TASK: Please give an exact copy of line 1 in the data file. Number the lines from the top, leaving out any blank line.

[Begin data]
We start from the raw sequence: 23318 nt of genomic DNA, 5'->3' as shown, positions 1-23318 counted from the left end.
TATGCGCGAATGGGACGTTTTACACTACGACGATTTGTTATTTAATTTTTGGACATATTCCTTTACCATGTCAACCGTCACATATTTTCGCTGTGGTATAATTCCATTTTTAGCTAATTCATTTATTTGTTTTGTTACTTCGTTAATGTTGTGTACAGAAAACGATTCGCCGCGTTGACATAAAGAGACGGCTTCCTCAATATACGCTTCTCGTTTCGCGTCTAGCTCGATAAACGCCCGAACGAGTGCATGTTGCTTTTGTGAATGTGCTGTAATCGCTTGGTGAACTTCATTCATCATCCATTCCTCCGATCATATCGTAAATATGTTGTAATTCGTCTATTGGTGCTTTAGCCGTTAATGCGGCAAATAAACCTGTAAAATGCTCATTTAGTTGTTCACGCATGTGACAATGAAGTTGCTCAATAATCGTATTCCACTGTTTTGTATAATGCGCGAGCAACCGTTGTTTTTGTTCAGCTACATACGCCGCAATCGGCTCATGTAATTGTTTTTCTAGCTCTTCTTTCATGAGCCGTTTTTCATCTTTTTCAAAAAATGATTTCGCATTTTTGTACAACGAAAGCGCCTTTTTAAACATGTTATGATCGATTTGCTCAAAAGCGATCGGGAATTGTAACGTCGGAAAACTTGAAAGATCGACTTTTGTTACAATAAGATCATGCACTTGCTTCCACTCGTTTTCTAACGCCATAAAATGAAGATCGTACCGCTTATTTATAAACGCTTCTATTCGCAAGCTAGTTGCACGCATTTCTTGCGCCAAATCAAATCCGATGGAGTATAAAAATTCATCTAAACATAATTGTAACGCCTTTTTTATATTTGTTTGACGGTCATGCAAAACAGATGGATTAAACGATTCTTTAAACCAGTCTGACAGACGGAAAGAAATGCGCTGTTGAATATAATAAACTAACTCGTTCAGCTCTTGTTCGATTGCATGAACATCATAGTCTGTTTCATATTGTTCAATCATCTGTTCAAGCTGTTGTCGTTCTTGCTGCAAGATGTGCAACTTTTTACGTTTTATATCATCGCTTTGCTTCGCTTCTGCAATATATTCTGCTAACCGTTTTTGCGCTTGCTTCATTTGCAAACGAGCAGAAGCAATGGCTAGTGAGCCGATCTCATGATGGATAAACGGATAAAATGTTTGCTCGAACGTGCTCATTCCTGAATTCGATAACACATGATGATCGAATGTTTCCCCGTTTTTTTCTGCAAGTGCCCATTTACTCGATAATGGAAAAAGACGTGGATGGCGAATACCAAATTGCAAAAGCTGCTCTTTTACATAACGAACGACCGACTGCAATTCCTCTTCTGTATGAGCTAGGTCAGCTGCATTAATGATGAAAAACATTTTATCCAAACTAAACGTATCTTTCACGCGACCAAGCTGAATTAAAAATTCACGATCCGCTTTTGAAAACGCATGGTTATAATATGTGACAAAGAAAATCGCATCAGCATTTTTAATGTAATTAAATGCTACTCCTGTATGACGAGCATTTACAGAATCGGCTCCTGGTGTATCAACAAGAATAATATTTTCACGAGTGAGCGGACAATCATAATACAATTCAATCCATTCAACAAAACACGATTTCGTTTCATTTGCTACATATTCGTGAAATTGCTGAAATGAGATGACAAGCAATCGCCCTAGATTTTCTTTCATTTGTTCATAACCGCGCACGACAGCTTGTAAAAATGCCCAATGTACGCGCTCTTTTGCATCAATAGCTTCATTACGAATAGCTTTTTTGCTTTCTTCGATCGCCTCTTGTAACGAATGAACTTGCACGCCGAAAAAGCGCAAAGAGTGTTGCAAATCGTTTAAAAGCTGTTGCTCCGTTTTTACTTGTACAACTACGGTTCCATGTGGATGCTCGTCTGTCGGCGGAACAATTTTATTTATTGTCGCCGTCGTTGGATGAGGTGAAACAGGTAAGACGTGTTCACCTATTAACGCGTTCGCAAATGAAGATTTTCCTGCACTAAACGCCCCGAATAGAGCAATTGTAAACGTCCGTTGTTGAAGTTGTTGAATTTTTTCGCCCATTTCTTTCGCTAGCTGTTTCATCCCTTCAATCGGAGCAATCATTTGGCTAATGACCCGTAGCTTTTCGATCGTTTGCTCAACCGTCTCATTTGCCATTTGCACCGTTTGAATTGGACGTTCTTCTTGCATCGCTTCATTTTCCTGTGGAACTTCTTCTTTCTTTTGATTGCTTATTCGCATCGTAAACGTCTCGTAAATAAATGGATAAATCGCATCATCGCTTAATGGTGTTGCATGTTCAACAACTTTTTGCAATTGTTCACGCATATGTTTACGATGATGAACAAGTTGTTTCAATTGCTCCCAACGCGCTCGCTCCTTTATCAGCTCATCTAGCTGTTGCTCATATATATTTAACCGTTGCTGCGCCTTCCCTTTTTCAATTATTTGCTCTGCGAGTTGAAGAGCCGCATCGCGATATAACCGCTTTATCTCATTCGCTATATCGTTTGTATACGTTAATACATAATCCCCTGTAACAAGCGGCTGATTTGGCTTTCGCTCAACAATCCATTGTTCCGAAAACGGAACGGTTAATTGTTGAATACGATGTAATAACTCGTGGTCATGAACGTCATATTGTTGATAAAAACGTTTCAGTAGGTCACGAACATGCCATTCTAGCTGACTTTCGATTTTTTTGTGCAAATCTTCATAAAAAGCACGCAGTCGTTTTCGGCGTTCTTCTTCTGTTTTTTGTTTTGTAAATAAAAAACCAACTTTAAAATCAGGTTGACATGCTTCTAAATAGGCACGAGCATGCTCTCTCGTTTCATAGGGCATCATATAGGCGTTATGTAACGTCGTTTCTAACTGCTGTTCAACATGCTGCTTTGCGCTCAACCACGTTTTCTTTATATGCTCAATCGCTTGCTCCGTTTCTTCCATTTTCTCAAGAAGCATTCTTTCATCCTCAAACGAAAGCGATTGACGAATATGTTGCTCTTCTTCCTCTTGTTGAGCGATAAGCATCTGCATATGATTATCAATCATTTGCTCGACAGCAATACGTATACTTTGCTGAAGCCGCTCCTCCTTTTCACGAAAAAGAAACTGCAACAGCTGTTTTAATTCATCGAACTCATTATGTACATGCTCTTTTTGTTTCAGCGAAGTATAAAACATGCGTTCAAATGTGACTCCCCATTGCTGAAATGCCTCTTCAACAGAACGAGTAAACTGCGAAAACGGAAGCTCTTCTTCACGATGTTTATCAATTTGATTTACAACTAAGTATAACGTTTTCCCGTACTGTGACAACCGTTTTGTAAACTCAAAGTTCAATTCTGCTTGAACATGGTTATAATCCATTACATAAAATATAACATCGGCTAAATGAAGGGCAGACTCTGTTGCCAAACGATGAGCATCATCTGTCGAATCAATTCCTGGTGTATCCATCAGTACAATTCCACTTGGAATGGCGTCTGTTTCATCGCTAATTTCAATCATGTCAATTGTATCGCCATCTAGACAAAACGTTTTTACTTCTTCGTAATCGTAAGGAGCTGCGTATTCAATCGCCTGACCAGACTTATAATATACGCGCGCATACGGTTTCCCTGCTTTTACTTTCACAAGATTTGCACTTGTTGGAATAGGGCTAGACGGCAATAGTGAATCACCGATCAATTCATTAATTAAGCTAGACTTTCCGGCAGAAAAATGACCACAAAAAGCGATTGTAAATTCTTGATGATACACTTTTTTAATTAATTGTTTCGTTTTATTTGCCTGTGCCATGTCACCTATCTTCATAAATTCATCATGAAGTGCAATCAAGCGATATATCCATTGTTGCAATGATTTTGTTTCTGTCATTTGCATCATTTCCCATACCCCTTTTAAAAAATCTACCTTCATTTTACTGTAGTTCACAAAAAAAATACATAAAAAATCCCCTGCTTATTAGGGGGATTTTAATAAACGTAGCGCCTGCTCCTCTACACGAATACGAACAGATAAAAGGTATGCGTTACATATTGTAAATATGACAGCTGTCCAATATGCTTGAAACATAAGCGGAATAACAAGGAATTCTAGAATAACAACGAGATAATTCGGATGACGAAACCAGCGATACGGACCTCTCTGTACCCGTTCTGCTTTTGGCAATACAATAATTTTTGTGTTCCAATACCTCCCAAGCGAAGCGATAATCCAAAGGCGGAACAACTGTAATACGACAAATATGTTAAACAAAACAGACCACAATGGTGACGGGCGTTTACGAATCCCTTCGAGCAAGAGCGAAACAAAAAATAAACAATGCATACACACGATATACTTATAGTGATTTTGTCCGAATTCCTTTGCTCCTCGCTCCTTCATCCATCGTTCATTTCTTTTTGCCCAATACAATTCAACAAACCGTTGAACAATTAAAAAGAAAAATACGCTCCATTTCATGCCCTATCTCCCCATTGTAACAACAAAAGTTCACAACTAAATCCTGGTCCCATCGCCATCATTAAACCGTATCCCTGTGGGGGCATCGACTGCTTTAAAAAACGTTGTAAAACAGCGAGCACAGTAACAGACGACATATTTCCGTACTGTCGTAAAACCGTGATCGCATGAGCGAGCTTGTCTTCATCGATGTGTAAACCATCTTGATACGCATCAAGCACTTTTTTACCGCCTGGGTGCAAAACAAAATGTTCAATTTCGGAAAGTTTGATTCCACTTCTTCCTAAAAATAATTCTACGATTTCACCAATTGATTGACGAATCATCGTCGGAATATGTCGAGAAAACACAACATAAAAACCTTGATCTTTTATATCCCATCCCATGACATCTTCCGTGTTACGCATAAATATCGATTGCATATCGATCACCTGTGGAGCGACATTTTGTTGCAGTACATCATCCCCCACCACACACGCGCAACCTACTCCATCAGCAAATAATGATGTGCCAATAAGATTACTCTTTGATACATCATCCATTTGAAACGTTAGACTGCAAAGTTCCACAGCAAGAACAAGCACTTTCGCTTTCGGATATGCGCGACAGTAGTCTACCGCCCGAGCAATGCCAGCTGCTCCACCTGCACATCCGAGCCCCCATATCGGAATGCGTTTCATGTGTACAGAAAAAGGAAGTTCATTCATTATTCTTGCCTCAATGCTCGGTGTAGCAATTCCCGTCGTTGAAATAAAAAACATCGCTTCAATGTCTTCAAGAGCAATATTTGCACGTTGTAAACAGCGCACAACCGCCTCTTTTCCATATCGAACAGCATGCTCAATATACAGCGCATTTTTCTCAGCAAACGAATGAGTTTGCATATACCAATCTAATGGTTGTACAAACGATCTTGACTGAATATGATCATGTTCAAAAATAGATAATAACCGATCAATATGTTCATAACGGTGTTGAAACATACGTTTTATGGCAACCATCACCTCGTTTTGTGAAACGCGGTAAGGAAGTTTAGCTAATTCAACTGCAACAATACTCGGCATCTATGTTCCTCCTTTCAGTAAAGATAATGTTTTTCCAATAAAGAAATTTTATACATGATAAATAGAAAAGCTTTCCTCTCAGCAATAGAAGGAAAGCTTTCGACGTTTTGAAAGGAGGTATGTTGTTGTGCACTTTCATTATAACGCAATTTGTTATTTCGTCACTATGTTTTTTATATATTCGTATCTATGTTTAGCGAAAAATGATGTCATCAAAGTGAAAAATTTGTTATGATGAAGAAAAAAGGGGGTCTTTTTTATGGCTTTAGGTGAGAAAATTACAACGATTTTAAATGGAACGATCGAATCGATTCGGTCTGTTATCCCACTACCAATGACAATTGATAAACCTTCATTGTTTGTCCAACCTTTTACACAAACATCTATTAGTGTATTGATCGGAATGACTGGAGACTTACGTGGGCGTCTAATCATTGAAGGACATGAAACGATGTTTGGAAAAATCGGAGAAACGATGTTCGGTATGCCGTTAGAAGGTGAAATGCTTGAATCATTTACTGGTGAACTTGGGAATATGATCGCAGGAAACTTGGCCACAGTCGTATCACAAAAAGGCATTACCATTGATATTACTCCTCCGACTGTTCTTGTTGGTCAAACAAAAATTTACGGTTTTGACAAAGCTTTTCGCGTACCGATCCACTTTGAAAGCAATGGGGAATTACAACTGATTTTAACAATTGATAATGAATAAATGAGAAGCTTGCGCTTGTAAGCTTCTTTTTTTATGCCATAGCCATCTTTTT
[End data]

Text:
We start from the raw sequence: 23318 nt of genomic DNA, 5'->3' as shown, positions 1-23318 counted from the left end.